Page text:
import cProfile # Create a 5x5 3D knot grid z = np.linspace(-0.5, 0.5, 5) x = np.linspace(-0.5, 0.5, 5)[::-1] x,z = np.meshgrid(x,z) kPos = np.array([np.array(thing) for thing in zip(x.flatten(), z.flatten())]) kPos = np.insert(kPos, 1, 0, axis=1) ''' array([[-0.5 , 0. , 0.5 ], [-0.25, 0. , 0.5 ], [ 0. , 0. , 0.5 ], ..., [ 0. , 0. , -0.5 ], [ 0.25, 0. , -0.5 ], [ 0.5 , 0. , -0.5 ]]) ''' # Define the links connecting each knots link0 = [0,1,2,3,5,6,7,8,10,11,12,13,15,16,17,18,20,21,22,23,0,1,2,3,4,5,6,7,8,9,10,11,12,13,14,15,16,17,18,19] link1 = [1,2,3,4,6,7,8,9,11,12,13,14,16,17,18,19,21,22,23,24,5,6,7,8,9,10,11,12,13,14,15,16,17,18,19,20,21,22,23,24] AB = kPos[link0]-kPos[link1] w0 = np.sqrt(inner1d(AB,AB)) # this is a square grid, each link's initial length will be 0.25 # Set the anchor states kAnchor = np.zeros(len(kPos)) # All knots will be free floating kAnchor = 1 # Middle knot will be anchored
This is what the grid looks like:
If we run my code using this data, nothing will happen since the links aren't pushing or pulling:
print np.allclose(kPos,solver(kPos, kAnchor, link0, link1, w0, debug=True)) # Returns True # Iterations: 0 # Max Force: 0.0
Now let's move that middle anchored knot up a bit and solve the system:
# Move the center knot up a little kPos = np.array([0,0.3,0]) # eval the system new = solver(kPos, kAnchor, link0, link1, w0, debug=True) # positions will have moved #Iterations: 102 #Max Force: 0.000976603249133 # Rerun with cProfile to see how fast it runs cProfile.run('solver(kPos, kAnchor, link0, link1, w0)') # 520 function calls in 0.008 seconds
And here's what the grid looks like after being pulled by that single anchored knot:
This grid example solves plenty fast, but my actual use cases are a little more complex than this example (~100-200 knots, ~300-500 links) and solve too slow. I'm looking for ways to make this faster. I did try to get rid of the square root calls at every iteration, which didn't make much of a difference.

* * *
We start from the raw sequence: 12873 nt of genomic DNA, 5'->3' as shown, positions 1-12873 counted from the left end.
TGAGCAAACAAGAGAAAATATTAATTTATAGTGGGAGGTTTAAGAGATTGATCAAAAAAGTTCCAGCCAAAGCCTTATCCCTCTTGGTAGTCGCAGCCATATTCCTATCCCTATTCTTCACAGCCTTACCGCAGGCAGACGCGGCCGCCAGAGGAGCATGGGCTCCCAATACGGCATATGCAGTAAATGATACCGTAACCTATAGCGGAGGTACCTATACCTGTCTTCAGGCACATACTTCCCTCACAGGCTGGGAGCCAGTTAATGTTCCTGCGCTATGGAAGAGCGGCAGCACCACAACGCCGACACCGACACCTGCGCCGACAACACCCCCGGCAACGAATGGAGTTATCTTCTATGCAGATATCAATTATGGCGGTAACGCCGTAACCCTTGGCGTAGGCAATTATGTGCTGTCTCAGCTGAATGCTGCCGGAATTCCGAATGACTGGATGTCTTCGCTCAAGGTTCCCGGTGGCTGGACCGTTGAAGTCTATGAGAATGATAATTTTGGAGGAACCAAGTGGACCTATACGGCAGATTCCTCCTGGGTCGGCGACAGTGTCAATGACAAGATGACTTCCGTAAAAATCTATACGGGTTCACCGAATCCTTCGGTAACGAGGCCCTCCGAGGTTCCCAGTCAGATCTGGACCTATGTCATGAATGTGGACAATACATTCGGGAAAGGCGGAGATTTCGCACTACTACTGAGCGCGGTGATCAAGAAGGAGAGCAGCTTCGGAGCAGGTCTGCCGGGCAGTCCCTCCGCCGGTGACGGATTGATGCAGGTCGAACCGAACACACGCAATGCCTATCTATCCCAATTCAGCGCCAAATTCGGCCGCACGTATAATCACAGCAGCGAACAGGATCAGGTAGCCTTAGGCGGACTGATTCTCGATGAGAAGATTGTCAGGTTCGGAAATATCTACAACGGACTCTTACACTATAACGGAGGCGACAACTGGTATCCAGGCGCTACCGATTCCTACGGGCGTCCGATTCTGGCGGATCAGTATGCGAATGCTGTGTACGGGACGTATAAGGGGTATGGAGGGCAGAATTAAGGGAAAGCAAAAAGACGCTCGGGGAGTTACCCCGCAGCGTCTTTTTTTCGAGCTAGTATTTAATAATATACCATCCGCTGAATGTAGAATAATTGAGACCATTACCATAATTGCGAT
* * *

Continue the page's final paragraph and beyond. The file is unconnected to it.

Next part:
I did try to cythonize my program (see below) in hopes to improve performance, but with my very limited C knowledge the final performance was far worse.
If anyone can show me ways to speed up its current pure Python implementation, or could show me ways to properly cythonize my function, I would be very grateful.
Here's my very naive Cython version:
cdef extern from "math.h": double sqrt(double m) import numpy as np cimport numpy as np cimport cython ctypedef np.float64_t DTYPE_f ctypedef np.int64_t DTYPE_i @cython.boundscheck(False) @cython.wraparound(False) @cython.nonecheck(False) def eval(np.ndarray[DTYPE_f, ndim=2] kPos, np.ndarray[DTYPE_f, ndim=1] kAnchor, np.ndarray[DTYPE_i, ndim=1] link0, np.ndarray[DTYPE_i, ndim=1] link1, np.ndarray[DTYPE_f, ndim=1] w0, int cycles=100, precision=0.001, dampening=0.1, debug=False): cdef Py_ssize_t i, j, k, nKnots, nLinks cdef double w1 cdef double f cdef double maxF nKnots = len(kPos) nLinks = len(link0) cdef np.ndarray[DTYPE_f, ndim=2] pos = np.array(kPos) cdef np.ndarray[DTYPE_f, ndim=2] F = np.zeros((nKnots,3)) cdef np.ndarray[DTYPE_f, ndim=1] AB for i in range(cycles): F = np.zeros((nKnots,3)) # Calculate forces for j in range(nLinks): AB = pos[link1[j]] - pos[link0[j]] w1 = sqrt(AB**2 + AB**2 + AB**2) if w1 > 0: AB/=w1 f = w1 - w0[j] F[link0[j]] += f * AB F[link1[j]] -= f * AB # Update point positions for j in range(nKnots): if kAnchor[j] < 1: w1 = sqrt(F[j]**2 + F[j]**2 + F[j]**2) if maxF < w1: maxF = w1 pos[j] = pos[j] + F[j] * dampening * (1-kAnchor[j]) if maxF < precision: break # Debug info if debug: print 'Iterations: %s'%i print 'Max Force: %s'%maxF return pos